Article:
Outstanding clinical translational research linking clinical observations to basic research elevates equally both the clinical and scientific enterprises. The present work by Goebel and Krock et al. (4) is a shining, impactful example of how and why clinical translational research can and should be done. This tour de force study at once provides insight into a mysterious disease affecting millions of people and offers a solid and promising insight into just how to begin developing effective therapeutic strategies for a severe, chronic, uncurable illness. In this model, antibodies target SGCs to elicit FMS; there is no requirement to evoke CNS dysfunction or systemic inflammation, two of the previously most widely cited pathogenic mechanisms (Figure 1). And because the Goebel and Krock et al. results indicate that 100% of FMS donor IgG induced IgG dose–dependent FMS behaviors in mice, and FMS in mice resolved as the IgG levels waned, it seems likely that clinical trials may soon be possible using available therapies to reduce IgG titers, such as plasmapheresis or nonspecific immunoadsorption. Moreover, additional work may well lead to strategies that selectively reduce autoreactive IgG by antigen-specific adsorption after specific epitopes have been identified, which seems quite plausible. I expect this knowledge will also guide the development of mechanism-based experimental therapeutics to interfere with autoreactive antibody binding to SGCs or nociceptors, and to inhibit the functional activation of the SGCs. If that comes to pass, history may prove this work to be a classic case study for excellence in clinical translational research.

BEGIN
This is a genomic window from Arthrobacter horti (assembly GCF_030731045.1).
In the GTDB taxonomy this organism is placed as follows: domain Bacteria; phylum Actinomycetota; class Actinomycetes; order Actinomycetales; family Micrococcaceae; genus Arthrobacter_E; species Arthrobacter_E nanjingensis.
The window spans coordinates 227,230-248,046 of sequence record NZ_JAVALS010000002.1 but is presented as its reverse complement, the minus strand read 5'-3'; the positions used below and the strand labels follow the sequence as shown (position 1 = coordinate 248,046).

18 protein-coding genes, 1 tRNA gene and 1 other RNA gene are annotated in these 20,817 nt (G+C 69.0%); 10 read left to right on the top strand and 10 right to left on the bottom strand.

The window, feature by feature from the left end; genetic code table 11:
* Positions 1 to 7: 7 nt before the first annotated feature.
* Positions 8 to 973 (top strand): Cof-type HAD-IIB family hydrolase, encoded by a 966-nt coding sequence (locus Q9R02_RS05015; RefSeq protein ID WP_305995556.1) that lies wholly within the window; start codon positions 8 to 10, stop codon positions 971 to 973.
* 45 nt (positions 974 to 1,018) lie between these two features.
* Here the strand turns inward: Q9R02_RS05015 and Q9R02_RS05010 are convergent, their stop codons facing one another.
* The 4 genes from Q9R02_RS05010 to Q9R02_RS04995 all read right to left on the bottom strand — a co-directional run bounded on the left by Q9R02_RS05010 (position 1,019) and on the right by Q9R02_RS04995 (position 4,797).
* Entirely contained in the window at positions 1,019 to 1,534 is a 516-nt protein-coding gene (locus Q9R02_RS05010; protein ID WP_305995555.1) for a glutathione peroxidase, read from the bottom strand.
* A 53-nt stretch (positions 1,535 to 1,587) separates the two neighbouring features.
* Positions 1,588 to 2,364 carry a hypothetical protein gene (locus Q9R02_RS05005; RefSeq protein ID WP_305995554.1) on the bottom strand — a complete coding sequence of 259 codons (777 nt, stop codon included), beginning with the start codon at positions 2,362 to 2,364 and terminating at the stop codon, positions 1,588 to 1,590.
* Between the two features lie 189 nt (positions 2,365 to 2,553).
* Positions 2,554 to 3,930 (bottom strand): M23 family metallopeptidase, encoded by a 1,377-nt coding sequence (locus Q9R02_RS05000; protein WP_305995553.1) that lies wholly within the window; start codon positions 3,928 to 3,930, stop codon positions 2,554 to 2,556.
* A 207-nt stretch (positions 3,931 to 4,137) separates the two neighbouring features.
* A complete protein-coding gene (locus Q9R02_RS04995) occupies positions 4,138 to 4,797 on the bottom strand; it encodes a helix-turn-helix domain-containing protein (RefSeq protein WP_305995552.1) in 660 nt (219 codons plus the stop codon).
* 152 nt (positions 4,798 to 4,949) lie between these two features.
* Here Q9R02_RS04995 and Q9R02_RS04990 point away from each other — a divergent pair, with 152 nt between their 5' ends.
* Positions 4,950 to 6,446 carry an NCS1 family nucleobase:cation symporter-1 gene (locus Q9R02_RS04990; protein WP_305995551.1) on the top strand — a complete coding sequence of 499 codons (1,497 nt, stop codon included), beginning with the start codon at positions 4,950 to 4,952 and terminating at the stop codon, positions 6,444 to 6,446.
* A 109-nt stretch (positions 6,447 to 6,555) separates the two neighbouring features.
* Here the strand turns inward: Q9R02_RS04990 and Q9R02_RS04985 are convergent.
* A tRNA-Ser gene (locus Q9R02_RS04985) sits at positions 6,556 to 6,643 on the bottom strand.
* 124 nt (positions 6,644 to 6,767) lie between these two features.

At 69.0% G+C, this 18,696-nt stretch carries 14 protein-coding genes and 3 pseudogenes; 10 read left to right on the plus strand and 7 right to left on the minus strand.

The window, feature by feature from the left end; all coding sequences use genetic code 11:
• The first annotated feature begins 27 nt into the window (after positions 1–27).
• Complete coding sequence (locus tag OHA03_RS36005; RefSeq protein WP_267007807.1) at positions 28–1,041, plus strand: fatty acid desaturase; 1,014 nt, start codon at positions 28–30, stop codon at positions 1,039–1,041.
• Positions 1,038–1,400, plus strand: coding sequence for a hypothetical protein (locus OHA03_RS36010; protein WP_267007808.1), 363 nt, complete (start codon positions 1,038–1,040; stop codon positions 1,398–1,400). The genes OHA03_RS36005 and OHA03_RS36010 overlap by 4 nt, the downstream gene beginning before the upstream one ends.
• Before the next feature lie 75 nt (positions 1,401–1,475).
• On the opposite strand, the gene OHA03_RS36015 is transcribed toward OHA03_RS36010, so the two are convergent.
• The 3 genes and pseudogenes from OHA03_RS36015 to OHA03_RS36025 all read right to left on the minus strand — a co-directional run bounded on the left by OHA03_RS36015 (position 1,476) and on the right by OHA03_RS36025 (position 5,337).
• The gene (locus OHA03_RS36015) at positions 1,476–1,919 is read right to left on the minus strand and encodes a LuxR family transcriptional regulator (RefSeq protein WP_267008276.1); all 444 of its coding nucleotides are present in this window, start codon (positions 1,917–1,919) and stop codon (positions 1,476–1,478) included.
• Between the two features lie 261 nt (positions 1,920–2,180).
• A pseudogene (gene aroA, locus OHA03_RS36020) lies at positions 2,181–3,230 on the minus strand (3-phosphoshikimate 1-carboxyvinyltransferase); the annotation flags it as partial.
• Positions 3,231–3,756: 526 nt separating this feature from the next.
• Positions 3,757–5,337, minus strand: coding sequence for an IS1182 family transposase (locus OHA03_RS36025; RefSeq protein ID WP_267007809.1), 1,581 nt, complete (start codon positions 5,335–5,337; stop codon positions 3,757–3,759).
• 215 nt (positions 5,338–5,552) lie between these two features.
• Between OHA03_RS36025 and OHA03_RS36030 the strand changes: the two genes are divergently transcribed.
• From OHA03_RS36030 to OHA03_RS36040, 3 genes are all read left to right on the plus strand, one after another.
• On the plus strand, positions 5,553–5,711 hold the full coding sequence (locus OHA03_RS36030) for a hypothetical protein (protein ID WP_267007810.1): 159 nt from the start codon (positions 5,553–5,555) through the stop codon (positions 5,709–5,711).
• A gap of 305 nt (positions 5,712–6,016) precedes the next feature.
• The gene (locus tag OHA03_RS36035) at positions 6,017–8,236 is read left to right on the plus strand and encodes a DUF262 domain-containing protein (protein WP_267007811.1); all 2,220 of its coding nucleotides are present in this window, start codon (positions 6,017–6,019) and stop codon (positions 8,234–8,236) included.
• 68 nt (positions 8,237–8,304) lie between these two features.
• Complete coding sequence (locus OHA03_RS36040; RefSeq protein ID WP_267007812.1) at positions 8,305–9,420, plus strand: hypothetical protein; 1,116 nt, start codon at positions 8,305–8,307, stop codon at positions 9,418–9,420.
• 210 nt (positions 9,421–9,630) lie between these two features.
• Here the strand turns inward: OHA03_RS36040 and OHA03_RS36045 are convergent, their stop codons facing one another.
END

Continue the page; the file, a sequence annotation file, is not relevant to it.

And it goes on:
Model for autoreactive IgG in the pathophysiology of FMS. In dorsal root ganglia (DRG), SGCs encase sensory neurons that innervate the body. Autoreactive IgG antibodies that bind to SGCs may activate sensory neurons to amplify pain signals.
Conflict of interest: The author has declared that no conflict of interest exists.
Copyright: © 2021, American Society for Clinical Investigation.
Reference information: J Clin Invest. 2021;131(13):e150382. https://doi.org/10.1172/JCI150382.
See the related article at Passive transfer of fibromyalgia symptoms from patients to mice.